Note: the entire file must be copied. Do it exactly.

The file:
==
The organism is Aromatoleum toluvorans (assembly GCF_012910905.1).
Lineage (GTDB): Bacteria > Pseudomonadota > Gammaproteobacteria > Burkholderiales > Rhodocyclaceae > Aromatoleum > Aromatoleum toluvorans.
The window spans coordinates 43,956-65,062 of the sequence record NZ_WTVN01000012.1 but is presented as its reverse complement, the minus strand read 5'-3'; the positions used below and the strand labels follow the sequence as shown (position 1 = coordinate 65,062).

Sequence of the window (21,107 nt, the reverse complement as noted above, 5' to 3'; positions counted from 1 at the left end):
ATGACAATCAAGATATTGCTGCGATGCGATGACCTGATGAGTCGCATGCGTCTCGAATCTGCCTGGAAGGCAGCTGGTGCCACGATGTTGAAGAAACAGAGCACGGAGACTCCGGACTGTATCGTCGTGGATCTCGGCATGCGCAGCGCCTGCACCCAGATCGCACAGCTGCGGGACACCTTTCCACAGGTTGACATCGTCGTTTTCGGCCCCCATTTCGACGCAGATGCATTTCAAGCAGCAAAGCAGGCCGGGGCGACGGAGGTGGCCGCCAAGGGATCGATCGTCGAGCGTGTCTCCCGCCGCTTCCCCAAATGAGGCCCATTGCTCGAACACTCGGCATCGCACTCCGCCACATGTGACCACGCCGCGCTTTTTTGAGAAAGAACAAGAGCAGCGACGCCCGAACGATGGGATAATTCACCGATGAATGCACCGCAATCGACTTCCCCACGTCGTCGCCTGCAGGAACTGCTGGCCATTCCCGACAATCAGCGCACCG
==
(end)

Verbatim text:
The organism is Aromatoleum toluvorans (assembly GCF_012910905.1).
Lineage (GTDB): Bacteria > Pseudomonadota > Gammaproteobacteria > Burkholderiales > Rhodocyclaceae > Aromatoleum > Aromatoleum toluvorans.
The window spans coordinates 43,956-65,062 of the sequence record NZ_WTVN01000012.1 but is presented as its reverse complement, the minus strand read 5'-3'; the positions used below and the strand labels follow the sequence as shown (position 1 = coordinate 65,062).

Sequence of the window (21,107 nt, the reverse complement as noted above, 5' to 3'; positions counted from 1 at the left end):
ATGACAATCAAGATATTGCTGCGATGCGATGACCTGATGAGTCGCATGCGTCTCGAATCTGCCTGGAAGGCAGCTGGTGCCACGATGTTGAAGAAACAGAGCACGGAGACTCCGGACTGTATCGTCGTGGATCTCGGCATGCGCAGCGCCTGCACCCAGATCGCACAGCTGCGGGACACCTTTCCACAGGTTGACATCGTCGTTTTCGGCCCCCATTTCGACGCAGATGCATTTCAAGCAGCAAAGCAGGCCGGGGCGACGGAGGTGGCCGCCAAGGGATCGATCGTCGAGCGTGTCTCCCGCCGCTTCCCCAAATGAGGCCCATTGCTCGAACACTCGGCATCGCACTCCGCCACATGTGACCACGCCGCGCTTTTTTGAGAAAGAACAAGAGCAGCGACGCCCGAACGATGGGATAATTCACCGATGAATGCACCGCAATCGACTTCCCCACGTCGTCGCCTGCAGGAACTGCTGGCCATTCCCGACAATCAGCGCACCG